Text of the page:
When the late Megan Brynjolfsson ’19 transferred to Chapman University, it would have been completely understandable if she had chosen to focus solely on finishing her degree.
Chronic health challenges and debilitating migraines had made it difficult for her to continue at the rural Midwest college she enrolled in after graduating from high school in San Juan Capistrano, forcing her to return home to Orange County to be near family and specialized health care. She was eager to finish her degree and plan a career in some facet of the health sciences.
Helping Campus Safety
Nevertheless, when it came to helping other people, she was tireless. Soon after entering Chapman, she launched the student-led Emergency Medical Education Club, served as its founding president, forged a partnership with Chapman’s Department of Fire and Life Safety and jumped at the opportunity to organize pie and coffee fundraisers to get the club off and running.
It worked. No mere bandage brigade, this team is now trained, equipped and ready to assist with the various urgent but non-emergency situations that can arise at campus events and gatherings. Much of their work is preventative and ranges from helping campus visitors at evening events navigate stairs and steps to staffing a water station during warm-weather occasions, such as Commencement Weekend. Still, all members are well trained and several are also certified lifeguards or, as Brynjolfsson was, emergency medical technicians whose skills could potentially be invaluable.
So when Brynjolfsson died suddenly last summer from a combination of health complications, hearts were broken. But the club she started and her gift for making a difference in the world lives on. A recent memorial donation from her family provided the team with uniforms and equipment.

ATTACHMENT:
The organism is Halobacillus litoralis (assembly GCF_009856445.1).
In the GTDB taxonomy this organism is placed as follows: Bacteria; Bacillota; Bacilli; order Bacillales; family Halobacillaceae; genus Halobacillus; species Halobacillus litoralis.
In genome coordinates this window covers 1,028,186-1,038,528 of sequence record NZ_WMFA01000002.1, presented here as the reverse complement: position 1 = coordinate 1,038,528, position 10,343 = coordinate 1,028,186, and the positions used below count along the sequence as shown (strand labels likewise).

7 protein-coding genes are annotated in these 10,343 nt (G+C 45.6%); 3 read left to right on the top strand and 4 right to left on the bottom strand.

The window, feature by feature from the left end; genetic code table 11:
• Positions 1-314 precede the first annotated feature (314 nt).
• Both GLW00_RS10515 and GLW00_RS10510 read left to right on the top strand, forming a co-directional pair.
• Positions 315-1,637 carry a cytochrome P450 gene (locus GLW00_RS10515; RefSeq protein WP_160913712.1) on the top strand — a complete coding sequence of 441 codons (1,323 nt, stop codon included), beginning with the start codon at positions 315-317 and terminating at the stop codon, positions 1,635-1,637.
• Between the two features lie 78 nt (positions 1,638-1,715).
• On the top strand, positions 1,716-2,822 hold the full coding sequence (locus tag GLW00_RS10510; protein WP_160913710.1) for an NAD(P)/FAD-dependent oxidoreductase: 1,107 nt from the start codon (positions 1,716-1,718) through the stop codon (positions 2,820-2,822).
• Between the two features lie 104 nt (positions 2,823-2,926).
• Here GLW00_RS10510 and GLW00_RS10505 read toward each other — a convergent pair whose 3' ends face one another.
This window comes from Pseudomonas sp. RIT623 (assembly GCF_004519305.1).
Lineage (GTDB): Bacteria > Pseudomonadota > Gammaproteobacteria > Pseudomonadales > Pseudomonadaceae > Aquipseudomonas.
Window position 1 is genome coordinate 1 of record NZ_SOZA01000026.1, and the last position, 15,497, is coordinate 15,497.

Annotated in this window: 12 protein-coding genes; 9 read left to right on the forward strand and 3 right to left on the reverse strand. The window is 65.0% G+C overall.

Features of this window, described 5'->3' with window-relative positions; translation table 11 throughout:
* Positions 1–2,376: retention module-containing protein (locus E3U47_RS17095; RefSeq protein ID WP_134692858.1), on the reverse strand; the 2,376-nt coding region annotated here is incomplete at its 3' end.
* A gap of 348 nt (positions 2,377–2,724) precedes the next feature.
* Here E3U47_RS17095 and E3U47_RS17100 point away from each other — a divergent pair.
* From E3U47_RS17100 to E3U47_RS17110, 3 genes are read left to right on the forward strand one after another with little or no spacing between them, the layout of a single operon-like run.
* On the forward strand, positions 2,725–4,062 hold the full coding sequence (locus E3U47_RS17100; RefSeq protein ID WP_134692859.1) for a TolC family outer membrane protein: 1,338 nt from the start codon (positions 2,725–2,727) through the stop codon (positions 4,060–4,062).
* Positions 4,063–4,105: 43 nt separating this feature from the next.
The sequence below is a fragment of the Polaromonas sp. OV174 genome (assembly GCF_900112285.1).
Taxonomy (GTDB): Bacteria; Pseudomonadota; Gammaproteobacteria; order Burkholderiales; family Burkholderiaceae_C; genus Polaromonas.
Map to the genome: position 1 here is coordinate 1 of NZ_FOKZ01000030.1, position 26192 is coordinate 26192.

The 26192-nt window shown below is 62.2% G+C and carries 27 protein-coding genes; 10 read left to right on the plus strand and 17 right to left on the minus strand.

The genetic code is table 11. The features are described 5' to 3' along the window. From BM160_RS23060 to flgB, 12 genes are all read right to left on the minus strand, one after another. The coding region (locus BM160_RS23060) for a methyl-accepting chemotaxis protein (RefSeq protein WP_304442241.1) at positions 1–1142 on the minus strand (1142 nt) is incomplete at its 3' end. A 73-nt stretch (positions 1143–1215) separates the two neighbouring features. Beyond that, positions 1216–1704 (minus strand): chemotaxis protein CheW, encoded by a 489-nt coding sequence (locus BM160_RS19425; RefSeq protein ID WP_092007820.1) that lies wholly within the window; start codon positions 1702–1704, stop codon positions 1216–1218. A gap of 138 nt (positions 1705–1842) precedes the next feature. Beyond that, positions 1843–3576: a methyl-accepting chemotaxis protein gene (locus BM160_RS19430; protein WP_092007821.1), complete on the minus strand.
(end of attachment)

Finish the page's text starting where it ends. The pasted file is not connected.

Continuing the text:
In recognition, the office of Public Safety named the team’s training room for Brynjolfsson and added resources to create paid student first aid worker positions, which club members and others may apply for.
“Obviously, we think about Megan every day. We’re reminded of all of the great things she did. Nice things like this club,” says her father, John Brynjolfsson. “We knew this was important to her and we know that this was one of her major ambitions and goals.”
A Benefit for Grad School
In addition, his daughter hoped that club members’ time on first aid duty would also earn them patient-contact hours, a requirement for entry to most health science graduate programs. Thanks to a partnership with Crean College of Health and Behavioral Sciences, that dream is now a reality, too.
Victor Arteaga, Chapman’s fire safety officer and the group’s advisor and supervisor, says the Brynjolfssons’ support is transformative.
“She inspired me to continue working toward her dream, along with her parents, who have graciously helped. They were integral. With their support, it’s a strong foundation for the program to grow,” Arteaga said.
For fellow classmates who worked with Megan these past few years, sweet memories are part of that legacy, too.
“She worked in a skilled nursing facility, so she was amazing with elderly patients,” said Carson Shevitz ’20 a business major who plans to return home to Santa Barbara after graduation where he’ll work with a marine rescue and salvage company.
‘In Her Honor’
Working Commencement Weekend with her, Shevitz recalls that she had a knack for spotting older guests who needed an extra bottle of water or a bit of shade during the warm weather. “It was kind of special to see her kneel down and talk to an older person. That is just one thing I’ll remember about Megan.”
Health sciences major Erika Ebe ’20 recalls that Brynjolfsson was a whiz at taking blood pressure quickly and shared her expertise with classmates in a physiology lab they had together.
“She was an amazing example of what a great first responder should be,” Elbe says.
Now Ebe and fellow club officers are busy planning this semester’s activities and recruiting new members. But Brynjolfsson is always in their thoughts.
“It’s really cool to see her vision for an on-campus first aid team start to become a reality,” she says. “We can’t wait to see it grow in her honor and see how it impacts the Chapman campus for years to come.”